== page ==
On August 26, 2019, the Committee submitted a comment letter to the International Organization of Securities Commissions (“IOSCO”) and to the Financial Stability Board (“FSB”) responding to IOSCO’s report on leverage (“IOSCO Leverage Report”), which sets forth “a proposed framework to help measure leverage used by investment funds that in some circumstances could pose financial stability risks” and the FSB’s report, Policy Recommendations to Address Structural Vulnerabilities from Asset Management Activities (“FSB Asset Management Report”). 

The IOSCO Leverage Report is intended to develop a proposed framework to “help measure leverage used by investment funds which in some cases could pose financial stability risk.” The IOSCO Leverage Report was issued in response to Recommendation 10 in the FSB Asset Management Report, which asks IOSCO to:

“identify and or develop consistent measures of leverage in funds to facilitate more meaningful monitoring of leverage for financial stability purposes and help enable direct comparisons across funds and at a global level. IOSCO should also consider identifying and/or developing more risk-based measure(s) to complement the initial measures with a view to enhance authorities’ understanding and monitoring of risks that leverage in funds may create. In both cases, IOSCO should consider appropriate netting and hedging assumptions and where relevant build on existing measures.”

The Committee recommended that the FSB and IOSCO remain focused on an activities-based approach to identifying any potential systemic risk posed by investment funds and not seek to identify individual investment funds that could pose a financial stability risk. The Committee appreciates efforts by the FSB and IOSCO to develop a proposed framework to measure the use of leverage by investment funds to determine whether it constitutes a systemically risky activity. We have long supported an activities-based approach to addressing any potential systemic risk posed by investment funds and/or the asset management industry, and do not believe that the failure of any individual investment fund or asset manager would pose systemic risk. Nonetheless, it is plausible that the excessive use of leverage across the investment fund industry, coupled with inadequate risk-management practices, could be a systemically risky activity that could lead to steeper asset price falls than would otherwise be the case in a market downturn, and that such steeper asset price declines could contribute to a contagious run on the financial system. Therefore, establishing a standardized global measurement of leverage may be a worthwhile policy goal in determining whether the use of leverage across the investment fund industry is a systemically risky activity.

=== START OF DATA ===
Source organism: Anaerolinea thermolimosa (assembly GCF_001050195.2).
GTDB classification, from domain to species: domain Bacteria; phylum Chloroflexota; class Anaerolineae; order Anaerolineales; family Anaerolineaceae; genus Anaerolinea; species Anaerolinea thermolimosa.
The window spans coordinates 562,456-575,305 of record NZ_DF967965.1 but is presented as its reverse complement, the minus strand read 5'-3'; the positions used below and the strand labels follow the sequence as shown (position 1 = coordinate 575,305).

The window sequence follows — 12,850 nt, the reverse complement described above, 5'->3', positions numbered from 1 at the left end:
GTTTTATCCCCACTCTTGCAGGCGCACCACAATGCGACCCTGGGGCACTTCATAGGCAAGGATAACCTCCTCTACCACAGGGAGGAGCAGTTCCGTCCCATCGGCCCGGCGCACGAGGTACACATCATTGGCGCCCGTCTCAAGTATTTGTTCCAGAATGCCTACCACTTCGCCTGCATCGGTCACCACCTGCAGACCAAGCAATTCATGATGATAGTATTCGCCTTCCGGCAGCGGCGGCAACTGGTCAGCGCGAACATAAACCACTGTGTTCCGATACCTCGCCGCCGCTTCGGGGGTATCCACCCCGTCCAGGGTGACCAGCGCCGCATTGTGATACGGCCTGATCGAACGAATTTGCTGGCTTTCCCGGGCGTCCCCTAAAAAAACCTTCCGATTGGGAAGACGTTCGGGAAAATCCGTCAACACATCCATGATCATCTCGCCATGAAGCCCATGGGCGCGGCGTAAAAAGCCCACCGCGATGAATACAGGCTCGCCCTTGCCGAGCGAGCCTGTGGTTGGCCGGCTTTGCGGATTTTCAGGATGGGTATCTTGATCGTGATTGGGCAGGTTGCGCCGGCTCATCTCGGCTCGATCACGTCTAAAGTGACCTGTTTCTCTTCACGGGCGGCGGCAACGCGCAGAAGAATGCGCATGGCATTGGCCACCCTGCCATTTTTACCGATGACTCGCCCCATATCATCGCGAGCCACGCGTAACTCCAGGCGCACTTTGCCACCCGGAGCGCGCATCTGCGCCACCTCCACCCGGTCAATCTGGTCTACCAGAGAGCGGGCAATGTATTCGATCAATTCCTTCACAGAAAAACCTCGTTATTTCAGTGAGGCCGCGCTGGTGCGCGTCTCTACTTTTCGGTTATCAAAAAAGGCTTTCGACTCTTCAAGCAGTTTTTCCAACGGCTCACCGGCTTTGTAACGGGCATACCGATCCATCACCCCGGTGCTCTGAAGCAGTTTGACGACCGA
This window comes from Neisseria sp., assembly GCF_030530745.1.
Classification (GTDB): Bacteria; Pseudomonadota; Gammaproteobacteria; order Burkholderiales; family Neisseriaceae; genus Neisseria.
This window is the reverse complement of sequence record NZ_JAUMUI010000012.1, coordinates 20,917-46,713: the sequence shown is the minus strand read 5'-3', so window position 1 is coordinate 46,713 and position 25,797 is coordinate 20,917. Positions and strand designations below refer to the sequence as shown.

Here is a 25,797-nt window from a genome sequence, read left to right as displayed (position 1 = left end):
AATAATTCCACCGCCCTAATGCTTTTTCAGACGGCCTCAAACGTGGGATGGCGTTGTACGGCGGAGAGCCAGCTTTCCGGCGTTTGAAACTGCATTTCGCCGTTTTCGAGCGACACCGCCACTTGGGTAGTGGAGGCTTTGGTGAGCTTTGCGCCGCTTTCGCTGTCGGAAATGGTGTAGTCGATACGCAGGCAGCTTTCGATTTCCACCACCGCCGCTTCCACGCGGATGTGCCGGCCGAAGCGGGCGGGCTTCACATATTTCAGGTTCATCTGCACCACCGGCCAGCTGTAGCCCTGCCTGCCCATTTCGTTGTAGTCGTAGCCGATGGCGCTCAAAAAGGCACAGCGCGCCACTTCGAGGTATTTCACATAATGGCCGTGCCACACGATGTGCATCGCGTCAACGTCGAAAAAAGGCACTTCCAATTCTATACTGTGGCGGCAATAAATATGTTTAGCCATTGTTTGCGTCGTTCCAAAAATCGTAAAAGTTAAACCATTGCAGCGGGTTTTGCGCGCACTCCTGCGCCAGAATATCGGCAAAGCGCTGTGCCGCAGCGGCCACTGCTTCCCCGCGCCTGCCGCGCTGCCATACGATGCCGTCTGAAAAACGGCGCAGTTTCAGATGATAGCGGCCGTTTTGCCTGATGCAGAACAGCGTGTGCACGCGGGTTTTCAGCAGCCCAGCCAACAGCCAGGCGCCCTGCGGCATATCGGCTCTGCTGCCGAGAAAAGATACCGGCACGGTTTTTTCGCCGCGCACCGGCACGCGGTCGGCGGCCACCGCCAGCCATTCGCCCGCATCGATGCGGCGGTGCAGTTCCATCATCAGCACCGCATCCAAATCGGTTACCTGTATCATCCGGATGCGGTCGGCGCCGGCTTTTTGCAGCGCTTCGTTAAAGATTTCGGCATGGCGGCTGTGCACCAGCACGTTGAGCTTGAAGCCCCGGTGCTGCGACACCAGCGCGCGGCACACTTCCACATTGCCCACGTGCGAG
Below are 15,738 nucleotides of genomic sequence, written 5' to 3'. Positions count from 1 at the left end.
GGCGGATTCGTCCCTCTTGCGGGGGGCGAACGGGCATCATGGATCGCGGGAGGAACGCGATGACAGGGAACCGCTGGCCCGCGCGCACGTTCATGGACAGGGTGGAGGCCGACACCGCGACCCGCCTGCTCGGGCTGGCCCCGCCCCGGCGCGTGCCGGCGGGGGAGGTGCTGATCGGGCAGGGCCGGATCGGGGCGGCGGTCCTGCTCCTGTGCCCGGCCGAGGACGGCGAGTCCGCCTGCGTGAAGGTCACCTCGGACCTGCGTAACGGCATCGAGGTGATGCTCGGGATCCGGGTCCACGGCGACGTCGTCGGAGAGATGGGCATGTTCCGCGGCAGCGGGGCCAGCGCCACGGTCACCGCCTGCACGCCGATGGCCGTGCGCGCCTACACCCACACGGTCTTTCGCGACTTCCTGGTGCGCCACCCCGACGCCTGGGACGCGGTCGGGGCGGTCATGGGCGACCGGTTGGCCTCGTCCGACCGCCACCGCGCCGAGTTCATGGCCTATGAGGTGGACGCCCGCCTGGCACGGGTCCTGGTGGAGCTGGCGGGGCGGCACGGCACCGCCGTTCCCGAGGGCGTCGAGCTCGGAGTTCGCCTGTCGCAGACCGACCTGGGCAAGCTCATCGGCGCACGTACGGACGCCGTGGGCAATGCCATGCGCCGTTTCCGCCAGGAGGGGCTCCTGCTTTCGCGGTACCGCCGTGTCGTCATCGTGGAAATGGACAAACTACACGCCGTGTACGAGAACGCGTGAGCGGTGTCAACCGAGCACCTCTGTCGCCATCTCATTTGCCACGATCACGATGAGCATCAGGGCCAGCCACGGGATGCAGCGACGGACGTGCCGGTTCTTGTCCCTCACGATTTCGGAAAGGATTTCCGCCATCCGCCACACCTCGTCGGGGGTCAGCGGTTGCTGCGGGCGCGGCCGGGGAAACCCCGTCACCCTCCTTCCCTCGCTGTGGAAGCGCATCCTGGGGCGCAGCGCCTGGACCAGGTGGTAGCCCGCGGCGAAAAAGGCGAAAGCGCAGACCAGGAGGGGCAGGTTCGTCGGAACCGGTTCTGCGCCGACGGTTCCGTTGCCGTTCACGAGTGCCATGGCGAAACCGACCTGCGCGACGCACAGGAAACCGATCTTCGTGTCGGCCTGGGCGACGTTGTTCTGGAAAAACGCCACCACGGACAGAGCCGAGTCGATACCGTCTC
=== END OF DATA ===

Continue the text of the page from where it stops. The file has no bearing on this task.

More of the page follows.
The Committee believes it is critical to apply any such leverage measures solely on an asset class-by-asset class basis and not on an aggregated basis across asset classes held by an investment fund, as there are vast differences in the relative riskiness of underlying asset types that would make a single aggregated measurement of an investment fund’s leverage meaningless and misleading. The Committee further believes any leverage measures used by regulators should net short and long positions within the same asset class in order to accurately measure risk. Additionally, regarding interest rate swaps, the Committee supports making adjustments to account for duration. Finally, the Committee has reviewed the leverage measures being considered by IOSCO and among them, finds that Net Notional Exposure, which would account for netting and hedging arrangements, to be the most appropriate measure of risk.

The Committee’s letter can be found here.